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The Iraqi elections - democratic
breakthrough or U.S. victory?

Per Gahrton, TFF Associate*


May 22, 2010

Editor's note: This article was written immediately after Gahrton's return from the elections, but its posting was inadvertently delayed. However, as the reader will understand it is still relevant and offers both on-the-spot insights and interpretations about these important elections.

When I together with the Danish ambassador and twenty American bodyguards, with helmet on my head and a bullet-proof vest, several ours delayed because of explosions and menacing incidents, finally reached a polling station in Baghdad on March 7, I almost did not have time to say hallo to the responsible functionaries before my voice was drowned by a major bang on the street outside. The body-guards ordered an immediate retreat to the Green Zone, the protected enclave of the occupiers, which used to be the centre of power of Saddam Hussein.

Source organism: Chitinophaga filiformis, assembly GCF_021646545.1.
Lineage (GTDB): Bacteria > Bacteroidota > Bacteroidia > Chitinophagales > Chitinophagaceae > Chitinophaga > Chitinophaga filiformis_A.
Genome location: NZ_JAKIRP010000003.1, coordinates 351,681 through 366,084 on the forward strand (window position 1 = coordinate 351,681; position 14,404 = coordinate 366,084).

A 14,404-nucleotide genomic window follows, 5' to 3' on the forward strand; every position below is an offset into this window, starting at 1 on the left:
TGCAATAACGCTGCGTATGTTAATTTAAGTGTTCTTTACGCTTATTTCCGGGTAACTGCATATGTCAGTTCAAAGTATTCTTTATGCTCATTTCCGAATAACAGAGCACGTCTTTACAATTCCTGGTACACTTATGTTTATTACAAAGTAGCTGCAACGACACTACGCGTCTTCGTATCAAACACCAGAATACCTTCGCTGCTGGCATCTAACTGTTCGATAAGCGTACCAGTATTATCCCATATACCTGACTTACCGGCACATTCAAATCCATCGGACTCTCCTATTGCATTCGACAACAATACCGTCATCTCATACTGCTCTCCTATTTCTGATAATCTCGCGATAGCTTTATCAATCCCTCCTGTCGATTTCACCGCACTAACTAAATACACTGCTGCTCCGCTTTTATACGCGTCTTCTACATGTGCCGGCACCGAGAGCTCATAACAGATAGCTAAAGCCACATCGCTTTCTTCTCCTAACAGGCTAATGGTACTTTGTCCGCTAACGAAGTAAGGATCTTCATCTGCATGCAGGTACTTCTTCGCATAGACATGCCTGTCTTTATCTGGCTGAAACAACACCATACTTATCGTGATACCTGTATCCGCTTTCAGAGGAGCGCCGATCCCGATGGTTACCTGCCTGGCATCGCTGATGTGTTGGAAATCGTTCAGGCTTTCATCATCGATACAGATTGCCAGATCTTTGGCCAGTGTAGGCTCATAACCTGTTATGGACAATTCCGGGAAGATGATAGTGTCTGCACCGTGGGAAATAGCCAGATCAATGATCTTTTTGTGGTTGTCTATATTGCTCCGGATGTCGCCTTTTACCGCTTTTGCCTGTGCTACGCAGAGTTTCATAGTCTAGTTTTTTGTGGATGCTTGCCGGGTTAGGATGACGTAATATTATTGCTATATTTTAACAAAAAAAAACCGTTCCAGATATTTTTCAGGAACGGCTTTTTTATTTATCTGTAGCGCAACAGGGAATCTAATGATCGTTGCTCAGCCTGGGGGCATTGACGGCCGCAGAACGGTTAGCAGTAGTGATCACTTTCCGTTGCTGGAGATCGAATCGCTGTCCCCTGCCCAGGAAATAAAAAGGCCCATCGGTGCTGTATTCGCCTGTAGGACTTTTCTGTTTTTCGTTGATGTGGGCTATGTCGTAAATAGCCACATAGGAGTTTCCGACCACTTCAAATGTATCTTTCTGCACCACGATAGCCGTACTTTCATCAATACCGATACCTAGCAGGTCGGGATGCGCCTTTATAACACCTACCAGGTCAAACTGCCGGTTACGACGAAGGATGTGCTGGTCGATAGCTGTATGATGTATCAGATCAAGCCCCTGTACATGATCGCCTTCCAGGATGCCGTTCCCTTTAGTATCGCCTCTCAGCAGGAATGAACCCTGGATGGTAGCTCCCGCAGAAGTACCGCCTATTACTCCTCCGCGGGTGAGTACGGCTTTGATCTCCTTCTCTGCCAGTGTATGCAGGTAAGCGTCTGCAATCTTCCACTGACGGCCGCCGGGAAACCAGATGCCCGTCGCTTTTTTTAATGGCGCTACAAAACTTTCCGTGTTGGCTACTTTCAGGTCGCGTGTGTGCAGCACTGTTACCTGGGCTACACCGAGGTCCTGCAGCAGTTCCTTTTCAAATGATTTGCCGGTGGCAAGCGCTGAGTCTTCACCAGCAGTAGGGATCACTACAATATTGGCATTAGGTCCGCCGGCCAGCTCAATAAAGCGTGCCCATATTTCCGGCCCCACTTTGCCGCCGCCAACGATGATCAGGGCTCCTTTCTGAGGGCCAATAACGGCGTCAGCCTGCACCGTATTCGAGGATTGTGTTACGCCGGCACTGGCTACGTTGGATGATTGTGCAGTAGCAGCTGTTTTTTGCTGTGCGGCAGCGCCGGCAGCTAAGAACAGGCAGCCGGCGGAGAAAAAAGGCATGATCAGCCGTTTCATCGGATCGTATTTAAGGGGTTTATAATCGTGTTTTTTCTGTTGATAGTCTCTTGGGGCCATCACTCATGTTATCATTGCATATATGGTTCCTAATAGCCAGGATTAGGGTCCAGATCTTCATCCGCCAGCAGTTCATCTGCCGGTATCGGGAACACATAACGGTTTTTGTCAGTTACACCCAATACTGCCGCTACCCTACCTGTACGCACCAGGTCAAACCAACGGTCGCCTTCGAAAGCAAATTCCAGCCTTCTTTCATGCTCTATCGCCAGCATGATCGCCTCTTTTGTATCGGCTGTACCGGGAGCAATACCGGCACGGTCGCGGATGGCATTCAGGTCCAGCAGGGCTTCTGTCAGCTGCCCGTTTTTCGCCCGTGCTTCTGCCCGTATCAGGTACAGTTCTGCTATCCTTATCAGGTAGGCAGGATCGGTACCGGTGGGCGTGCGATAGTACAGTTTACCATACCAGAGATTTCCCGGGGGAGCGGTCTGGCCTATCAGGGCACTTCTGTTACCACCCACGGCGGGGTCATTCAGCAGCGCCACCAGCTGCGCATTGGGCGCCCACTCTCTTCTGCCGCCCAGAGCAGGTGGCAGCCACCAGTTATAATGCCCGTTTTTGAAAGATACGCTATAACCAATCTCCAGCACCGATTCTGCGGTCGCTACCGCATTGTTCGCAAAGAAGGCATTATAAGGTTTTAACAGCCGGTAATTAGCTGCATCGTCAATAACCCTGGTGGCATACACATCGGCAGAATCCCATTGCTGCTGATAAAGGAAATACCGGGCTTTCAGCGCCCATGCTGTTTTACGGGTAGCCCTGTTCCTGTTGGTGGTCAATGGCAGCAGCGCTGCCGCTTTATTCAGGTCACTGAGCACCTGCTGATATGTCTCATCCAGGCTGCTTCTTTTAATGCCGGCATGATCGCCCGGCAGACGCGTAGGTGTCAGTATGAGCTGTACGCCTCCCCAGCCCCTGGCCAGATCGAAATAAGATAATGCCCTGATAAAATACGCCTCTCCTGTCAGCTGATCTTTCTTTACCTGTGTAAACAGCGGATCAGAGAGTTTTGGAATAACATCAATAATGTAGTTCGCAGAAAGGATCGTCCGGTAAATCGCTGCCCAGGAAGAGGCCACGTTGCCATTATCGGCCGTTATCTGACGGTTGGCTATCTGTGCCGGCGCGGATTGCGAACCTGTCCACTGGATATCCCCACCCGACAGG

What struck me was that none of the dozens of Iraqis present, voters, functionaries, observers from NGOs and political parties, journalists and police officers, even raised their eyebrows. The voting continued totally unaffected by the explosion. Such was, according to my impressions and the reports of most observers, national as well as international, the situation all over the country.

When I a couple of hours later met with Faraj Haydari, Director of IHEC, the Independent High Electoral Commission, when he was voting in the VIP-polling station in Rashid Hotel inside the Green Zone, he discarded all reports pretending that the elections had been disturbed by violence. "Just some Molotov cocktails", he said. As a matter of fact, 38 fatal casualties on Election Day to most Iraqis was a rather low figure compared to the total chaos only few years earlier.  Everybody I met assured me that the security has improved considerably, despite the recurrent reports of bloody incidents and killings.

Maybe the Iraqis have become so used to violence since the illegal US invasion of 2003 that they are blind to the blatant absurdity of the situation, or as one of my colleagues in the observation team from the Ottawa-based International Election Monitors Institute (IEMI) formulated it: “How is it possible that a small team of six international observers seven years after the ‘liberation’ cannot move around freely in Baghdad, but have to be accompanied by four car loads of body guards to be allowed to enter the Red Zone (i.e. everything outside the Green Zone)?”